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By 1986, neither the train nor the scenery had changed much. Horses are unloaded from the train in mid-August. Photo by Ralph Barrera.

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Lonna Paska practices from a trapeze hung from a football goalpost near the where the circus is set up in this Nov. 1979 photo. Her parents work with the elephants in the circus. Photo by Ed Malcik.

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If you’re a parent, at some point you’re going to invest some effort and money into something for your child that doesn’t work out. This is Holly Hendrix at the circus in September 1976 with her sleeping daughter Erica. Photo by Ed Malcik.

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Young Amy Chamrad is much more excited about the circus in July 1980, watching from the front row. Photo by Zach Ryall

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Elephants cross Lamar Boulevard along the railroad tracks just south of 5th Street in June 1997. They left their rail cars at the AmTrak depot for a long walk to the Erwin Center. Photo by David Kennedy

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The Ringling Bros. and Barnum & Bailey Circus elephants make their way east on Red River Street to the Erwin Center in June 2006. Photo by Ralph Barrera.

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Elephant handler, Hicham Basllam watches as an elephant waves a Longhorn flag during the Ele-Punt Kickoff Brunch outside the Erwin Center in August 2009.  In an effort to show support for the upcoming Longhorn football season the Asian elephants feasted on their own type of pre-game brunch then one of the elephants kicked a large football to a waiting Bevo mascot. Photo by Deborah Cannon.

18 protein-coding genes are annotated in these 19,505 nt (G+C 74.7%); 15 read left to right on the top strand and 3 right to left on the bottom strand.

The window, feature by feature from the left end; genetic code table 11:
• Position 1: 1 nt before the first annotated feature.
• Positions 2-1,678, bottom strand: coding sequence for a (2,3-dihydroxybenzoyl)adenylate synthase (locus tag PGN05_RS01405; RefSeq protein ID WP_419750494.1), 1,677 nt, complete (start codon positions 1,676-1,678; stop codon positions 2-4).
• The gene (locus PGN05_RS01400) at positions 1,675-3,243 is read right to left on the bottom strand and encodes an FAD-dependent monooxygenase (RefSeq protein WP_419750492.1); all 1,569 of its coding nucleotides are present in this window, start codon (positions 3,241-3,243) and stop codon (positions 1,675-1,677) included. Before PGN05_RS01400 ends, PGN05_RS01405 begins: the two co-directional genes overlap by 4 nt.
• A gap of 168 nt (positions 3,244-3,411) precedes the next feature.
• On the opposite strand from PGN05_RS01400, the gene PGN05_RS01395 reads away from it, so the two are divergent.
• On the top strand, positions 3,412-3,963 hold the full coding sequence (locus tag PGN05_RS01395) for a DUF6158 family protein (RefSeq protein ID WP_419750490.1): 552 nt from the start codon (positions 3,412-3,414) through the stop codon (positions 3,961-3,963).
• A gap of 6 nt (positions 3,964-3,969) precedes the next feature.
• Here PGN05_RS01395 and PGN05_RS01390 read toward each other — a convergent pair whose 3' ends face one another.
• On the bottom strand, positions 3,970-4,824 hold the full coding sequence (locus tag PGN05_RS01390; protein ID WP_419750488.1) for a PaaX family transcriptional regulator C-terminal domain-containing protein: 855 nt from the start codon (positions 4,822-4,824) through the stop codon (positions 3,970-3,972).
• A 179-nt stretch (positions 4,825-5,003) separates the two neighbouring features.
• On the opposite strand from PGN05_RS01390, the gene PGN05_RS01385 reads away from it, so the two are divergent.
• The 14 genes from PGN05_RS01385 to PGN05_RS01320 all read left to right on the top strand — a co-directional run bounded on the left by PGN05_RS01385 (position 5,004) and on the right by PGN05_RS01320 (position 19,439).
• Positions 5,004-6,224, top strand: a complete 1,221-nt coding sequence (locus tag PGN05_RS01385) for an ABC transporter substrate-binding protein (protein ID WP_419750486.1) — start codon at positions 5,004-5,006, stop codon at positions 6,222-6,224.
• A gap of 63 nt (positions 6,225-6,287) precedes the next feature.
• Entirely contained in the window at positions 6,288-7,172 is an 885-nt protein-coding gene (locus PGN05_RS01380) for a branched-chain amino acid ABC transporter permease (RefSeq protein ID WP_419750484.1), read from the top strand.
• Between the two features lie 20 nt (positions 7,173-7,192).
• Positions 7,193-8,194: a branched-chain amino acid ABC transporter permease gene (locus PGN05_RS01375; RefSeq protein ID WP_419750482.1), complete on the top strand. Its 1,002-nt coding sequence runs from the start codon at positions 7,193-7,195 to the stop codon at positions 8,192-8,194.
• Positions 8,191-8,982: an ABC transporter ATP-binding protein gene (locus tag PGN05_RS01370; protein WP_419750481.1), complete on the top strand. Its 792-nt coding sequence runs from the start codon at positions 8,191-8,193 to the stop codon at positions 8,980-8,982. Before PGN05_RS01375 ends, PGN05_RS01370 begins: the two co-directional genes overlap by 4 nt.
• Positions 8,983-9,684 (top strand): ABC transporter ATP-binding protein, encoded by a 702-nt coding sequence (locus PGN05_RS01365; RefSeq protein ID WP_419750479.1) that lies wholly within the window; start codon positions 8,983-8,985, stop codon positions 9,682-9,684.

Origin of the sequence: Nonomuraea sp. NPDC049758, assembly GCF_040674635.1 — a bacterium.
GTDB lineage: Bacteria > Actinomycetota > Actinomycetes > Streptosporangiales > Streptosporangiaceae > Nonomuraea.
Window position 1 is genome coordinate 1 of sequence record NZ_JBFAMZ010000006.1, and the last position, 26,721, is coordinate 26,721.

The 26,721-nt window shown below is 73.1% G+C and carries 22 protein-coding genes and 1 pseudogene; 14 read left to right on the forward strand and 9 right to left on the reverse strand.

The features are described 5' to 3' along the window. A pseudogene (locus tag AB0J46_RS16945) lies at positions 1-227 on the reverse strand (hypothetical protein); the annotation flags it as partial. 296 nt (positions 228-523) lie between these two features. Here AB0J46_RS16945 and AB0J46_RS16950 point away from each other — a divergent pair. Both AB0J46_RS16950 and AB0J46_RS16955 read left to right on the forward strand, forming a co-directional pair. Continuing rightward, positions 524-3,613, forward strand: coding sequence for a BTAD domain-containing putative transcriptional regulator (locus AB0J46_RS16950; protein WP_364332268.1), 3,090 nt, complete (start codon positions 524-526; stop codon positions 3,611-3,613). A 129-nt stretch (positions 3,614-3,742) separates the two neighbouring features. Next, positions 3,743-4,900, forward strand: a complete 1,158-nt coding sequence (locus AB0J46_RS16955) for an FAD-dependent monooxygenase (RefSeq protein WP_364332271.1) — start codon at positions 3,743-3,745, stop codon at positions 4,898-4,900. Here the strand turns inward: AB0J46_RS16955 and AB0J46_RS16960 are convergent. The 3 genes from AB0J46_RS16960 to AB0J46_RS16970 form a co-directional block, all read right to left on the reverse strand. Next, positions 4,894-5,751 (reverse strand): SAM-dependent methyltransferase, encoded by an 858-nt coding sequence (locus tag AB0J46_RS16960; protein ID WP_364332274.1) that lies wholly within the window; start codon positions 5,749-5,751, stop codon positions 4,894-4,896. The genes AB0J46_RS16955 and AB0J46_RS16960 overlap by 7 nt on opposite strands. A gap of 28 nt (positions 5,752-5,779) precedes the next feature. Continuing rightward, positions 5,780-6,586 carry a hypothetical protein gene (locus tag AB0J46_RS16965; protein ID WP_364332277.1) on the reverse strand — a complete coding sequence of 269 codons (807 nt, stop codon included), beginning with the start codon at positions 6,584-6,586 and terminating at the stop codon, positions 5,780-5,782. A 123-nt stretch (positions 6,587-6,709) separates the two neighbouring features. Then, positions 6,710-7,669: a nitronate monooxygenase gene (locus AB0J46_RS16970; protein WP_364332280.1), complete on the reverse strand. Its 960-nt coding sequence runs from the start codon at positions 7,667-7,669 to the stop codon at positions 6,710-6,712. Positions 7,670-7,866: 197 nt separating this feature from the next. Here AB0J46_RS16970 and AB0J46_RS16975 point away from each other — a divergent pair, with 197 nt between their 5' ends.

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Members of the Texas Cheer Squad have their photo taken with a Ringling Bros. and Barnum & Bailey elephant in August 2009. Photo by Deborah Cannon.

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Human cannonballs Tina Miser and her husband Brian Miser get in the cannon at the Ringling Bros. and Barnum & Circus at the Erwin Center in August 2010. Photo by Jay Janner.

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Highwire performer Jonathan Lopez performs while carrying Taylor Kimball, 7, of Lakeway, during the pre-show at the Ringling Bros. and Barnum & Bailey Circus at the Erwin Center in August 2010. Photo by Jay Janner.

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Ringmaster Alex Ramon performs a magic trick for Jenna White, 6, of Leander, during the pre-show at the Ringling Bros. and Barnum & Bailey Circus at the Erwin Center in August 2010. Photo by Jay Janner.

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Jocelyn Eddie Constant Jr., 2, wears a clown nose at the Ringling Bros. and Barnum & Bailey Circus at the Erwin Center in August 2015. Photo by Jay Janner.

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Kelly Ann, a 19-year-old Asian elephant, walks away after a news conference at the Ringling Bros. and Barnum & Bailey Circus at the Erwin Center in August 2015. Photo by Jay Janner.

This day in Texas history: Hard living kills an English noble in a cowboy town

The town of Big Spring as it appeared in 2005, 120 years after the death of one of its most unusual residents. Photo by Joshua Scheide, Odessa American